Media project promotes awareness

Rebecca Stewart with young clientsSocial Work Month 2015

Social worker Rebecca Stewart, left, returns items stowed for the school day and says goodbye to River Bend Education Center students El’evoun and David, while staff member Ernest Tucker looks on. The story, about social workers making a difference — in this example for students in the Minneapolis Public School District — is one of several available in the online series “Lifelines: Stories from the Human Safety Net.” NASW supported the series. — Photo by Sasha Aslanian.

With National Professional Social Work Month arriving in March, it’s important that social workers promote the value of their work, says media educator and critic Julie Drizin.

“If social workers don’t share their stories — both the successes and challenges — the press will only focus in on the failures,” said Drizin, who recently oversaw a yearlong media project that promotes greater understanding between social workers and the media.

The online series, called Lifelines: Stories from the Human Safety Net, was produced by the University of Maryland Journalism Center on Children and Families, with support from NASW.

The association is encouraging social workers and their supporters to use the stories, available at Lifelines: Stories from the Human Safety Net, as real-life examples of the power of social work during National Professional Social Work Month and throughout the year.

Showcased in news articles, cartoons, and video and audio formats, the series shows a human side to the many ways social workers help clients overcome challenges at different stages of life, Drizin said.

“We went to tell some very real stories and the fact that they are positive is a testament to the field,” said Drizin, who left her role as director of the JCCF in December and is now the executive director of Current, a nonprofit news service that examines changes in public media and nonprofit news.

Drizin noted that one of the lessons she learned from working on the project is that social workers and journalists share common bonds.

“I found so many aspects overlapping of the two professions,” she said. “They share similar passions, particularly empathy.”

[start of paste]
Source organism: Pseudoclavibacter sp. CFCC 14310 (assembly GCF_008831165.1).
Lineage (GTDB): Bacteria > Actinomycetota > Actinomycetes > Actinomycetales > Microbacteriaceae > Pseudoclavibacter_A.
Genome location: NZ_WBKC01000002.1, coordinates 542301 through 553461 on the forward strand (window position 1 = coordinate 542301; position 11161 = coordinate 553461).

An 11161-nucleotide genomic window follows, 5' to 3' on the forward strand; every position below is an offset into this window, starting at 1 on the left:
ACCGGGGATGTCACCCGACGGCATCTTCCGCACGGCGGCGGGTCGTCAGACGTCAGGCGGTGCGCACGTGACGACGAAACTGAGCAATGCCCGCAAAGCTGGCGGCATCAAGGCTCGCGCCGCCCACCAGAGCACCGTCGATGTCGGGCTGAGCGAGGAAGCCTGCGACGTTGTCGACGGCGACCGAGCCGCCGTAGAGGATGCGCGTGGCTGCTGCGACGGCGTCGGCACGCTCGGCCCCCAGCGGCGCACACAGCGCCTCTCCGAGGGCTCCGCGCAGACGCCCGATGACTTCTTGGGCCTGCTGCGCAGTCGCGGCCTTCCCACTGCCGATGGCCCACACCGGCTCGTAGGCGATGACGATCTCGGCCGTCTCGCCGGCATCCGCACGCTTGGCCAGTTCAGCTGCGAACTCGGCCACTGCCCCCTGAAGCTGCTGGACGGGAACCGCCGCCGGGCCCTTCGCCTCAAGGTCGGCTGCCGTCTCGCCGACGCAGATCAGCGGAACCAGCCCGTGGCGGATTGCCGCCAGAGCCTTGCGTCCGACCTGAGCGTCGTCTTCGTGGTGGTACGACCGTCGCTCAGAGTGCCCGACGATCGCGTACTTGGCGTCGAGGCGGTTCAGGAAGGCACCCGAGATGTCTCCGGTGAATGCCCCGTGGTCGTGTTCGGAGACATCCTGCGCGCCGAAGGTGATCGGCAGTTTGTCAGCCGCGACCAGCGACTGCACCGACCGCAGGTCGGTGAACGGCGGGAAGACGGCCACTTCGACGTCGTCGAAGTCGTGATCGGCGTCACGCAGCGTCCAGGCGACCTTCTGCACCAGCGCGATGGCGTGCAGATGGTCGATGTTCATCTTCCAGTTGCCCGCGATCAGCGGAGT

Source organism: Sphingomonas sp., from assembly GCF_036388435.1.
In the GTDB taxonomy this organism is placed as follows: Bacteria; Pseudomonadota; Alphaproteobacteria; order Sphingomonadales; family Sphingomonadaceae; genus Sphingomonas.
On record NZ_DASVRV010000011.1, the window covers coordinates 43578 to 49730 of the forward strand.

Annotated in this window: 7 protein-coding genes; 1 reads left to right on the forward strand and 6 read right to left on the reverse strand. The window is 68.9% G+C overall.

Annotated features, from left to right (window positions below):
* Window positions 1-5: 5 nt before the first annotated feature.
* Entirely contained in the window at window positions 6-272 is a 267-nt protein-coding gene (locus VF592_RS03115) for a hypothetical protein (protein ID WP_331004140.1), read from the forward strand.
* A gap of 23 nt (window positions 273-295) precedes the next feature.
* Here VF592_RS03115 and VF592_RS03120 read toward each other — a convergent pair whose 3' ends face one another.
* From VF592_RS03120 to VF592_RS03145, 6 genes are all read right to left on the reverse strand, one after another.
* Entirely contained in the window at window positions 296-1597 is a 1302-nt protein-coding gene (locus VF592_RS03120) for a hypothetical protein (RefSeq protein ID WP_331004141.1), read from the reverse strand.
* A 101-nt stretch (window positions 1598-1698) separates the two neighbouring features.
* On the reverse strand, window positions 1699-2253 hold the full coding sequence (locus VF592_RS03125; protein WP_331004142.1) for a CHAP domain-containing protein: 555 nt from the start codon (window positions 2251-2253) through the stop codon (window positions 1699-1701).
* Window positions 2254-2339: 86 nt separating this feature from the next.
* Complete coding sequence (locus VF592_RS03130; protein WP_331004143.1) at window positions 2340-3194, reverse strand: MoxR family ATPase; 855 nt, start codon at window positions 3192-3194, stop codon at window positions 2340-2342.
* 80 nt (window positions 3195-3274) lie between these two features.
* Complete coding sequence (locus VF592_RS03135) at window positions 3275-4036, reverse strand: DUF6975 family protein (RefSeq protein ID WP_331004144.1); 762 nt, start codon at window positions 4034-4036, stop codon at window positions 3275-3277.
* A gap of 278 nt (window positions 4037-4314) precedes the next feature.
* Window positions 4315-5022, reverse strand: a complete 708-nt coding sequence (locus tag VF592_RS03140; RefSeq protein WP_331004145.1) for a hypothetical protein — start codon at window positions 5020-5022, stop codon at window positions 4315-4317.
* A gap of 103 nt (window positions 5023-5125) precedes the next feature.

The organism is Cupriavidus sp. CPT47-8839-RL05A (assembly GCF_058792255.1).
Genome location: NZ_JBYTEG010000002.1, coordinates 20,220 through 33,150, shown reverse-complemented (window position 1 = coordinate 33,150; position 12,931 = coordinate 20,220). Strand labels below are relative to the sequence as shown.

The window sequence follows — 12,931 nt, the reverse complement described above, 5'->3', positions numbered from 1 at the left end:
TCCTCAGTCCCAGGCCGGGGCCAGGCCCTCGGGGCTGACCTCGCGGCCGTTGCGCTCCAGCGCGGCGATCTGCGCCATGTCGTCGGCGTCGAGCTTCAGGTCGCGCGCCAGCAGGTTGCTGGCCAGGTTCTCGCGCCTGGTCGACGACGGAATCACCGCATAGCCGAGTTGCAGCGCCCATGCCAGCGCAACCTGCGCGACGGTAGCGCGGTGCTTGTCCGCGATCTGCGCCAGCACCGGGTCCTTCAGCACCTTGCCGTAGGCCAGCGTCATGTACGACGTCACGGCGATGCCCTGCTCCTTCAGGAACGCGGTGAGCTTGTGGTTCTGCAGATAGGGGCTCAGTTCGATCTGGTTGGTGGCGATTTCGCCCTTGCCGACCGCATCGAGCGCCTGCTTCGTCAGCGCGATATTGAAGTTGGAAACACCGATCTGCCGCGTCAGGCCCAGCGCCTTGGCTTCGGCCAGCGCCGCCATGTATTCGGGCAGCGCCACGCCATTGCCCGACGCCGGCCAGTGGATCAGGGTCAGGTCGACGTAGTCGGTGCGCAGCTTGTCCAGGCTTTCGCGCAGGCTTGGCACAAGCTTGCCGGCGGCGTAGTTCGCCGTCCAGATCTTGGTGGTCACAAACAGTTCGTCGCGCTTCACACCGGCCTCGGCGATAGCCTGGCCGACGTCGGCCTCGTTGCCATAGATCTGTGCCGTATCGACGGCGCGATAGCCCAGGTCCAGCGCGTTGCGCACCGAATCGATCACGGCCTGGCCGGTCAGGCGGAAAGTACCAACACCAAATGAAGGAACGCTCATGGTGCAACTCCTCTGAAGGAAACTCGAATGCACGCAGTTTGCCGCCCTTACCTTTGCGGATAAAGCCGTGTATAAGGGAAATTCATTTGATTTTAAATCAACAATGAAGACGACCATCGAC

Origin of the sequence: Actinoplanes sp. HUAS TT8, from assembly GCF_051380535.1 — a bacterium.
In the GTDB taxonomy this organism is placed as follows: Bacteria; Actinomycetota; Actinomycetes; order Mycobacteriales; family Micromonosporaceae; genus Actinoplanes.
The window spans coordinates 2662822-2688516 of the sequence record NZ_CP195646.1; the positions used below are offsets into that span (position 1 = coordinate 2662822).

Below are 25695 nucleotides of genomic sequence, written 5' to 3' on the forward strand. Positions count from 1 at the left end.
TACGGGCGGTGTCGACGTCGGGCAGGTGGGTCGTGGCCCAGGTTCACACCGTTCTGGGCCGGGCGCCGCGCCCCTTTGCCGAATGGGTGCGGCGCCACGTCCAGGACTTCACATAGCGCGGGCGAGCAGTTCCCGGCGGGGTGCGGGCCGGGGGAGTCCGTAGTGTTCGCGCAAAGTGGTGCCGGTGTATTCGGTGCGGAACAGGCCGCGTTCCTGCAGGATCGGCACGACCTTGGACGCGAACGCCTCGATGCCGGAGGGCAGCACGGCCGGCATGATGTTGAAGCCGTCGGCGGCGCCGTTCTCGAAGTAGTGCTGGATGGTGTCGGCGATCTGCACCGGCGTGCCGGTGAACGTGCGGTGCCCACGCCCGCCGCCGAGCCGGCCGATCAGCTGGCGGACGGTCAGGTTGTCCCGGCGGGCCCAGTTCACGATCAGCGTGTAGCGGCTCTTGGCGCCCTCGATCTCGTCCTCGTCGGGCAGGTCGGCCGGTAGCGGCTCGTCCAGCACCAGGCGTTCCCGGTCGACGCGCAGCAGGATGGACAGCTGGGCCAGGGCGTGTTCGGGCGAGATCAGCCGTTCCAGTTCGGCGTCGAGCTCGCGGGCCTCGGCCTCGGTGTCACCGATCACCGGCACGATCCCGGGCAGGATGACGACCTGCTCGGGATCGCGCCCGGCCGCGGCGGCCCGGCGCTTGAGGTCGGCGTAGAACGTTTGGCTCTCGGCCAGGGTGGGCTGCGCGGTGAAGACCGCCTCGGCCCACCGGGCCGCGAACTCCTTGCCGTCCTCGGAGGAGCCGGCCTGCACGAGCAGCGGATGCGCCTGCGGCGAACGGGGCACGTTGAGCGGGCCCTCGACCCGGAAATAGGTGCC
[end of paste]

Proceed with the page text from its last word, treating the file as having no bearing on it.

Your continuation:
To nurture that connection, the series website includes the “Reporter’s Notebooks” section, which highlights the personal insight the reporters experienced from working on the series.

Drizin said the reporters learned about the profound challenges social workers face when trying to help people turn their lives around after being traumatized, imprisoned or addicted.

“It was very eye-opening for them,” she said.

In addition, the website offers “Reporter Resources” in an effort to help other reporters generate their own hometown stories based on the topics that were examined in the articles.

“I hope, as a result of Lifelines, that social workers will begin to see journalists as not the enemy but as another aspect of, potentially, another sector of society that can make the world a better place,” Drizin said.

Robert Long, right, Earl Driscoll, left, shaking handsFormerly homeless, veteran Robert Long, right, found a home at the Jon Bon Jovi apartments in Philadelphia —thanks to the efforts of social workers, including Earl Driscoll, at left. The story about social workers making a difference in people’s lives is one of several available in the online “Lifelines” series. — Photo by Emma Lee.

Greg Wright, public relations manager at NASW, developed ways social workers can use the Lifeline series for this year’s National Professional Social Work Month, where the theme is “Social Work Paves the Way for Change.”

His suggestions include:

  • Include a link to the series in promotional packets when visiting local lawmakers and officials to give them a sample of the positive contributions social workers make in society.
  • Send a link to the series to local university schools of social work and journalism and encourage instructors to use it as a resource.
  • If the Lifelines articles reflect issues occurring in your area, invite local reporters to brown bag lunch meetings or hold meetings with editors. Use the Lifelines stories as a springboard to persuade reporters and editors to do a localized article on the issue.
  • Put a link to Lifelines on your chapter or professional website to give visitors more insight into the social teens and staff members from the Latina Girls Project view Statue of Libertywork profession. And feel free to share the website through your social media connections.

A group of teens and staff members from the Latina Girls Project take a field trip to New York City. The story about how the project is helping Latina girls in the Long Island area build their self-esteem and tackle issues such as depression is one of several available in the “Lifeline” series. — Photo courtesy of the North Shore Child and Family Guidance Center.

» Learn more about Social Work Month 2015, which will coincide with NASW’s 60th anniversary.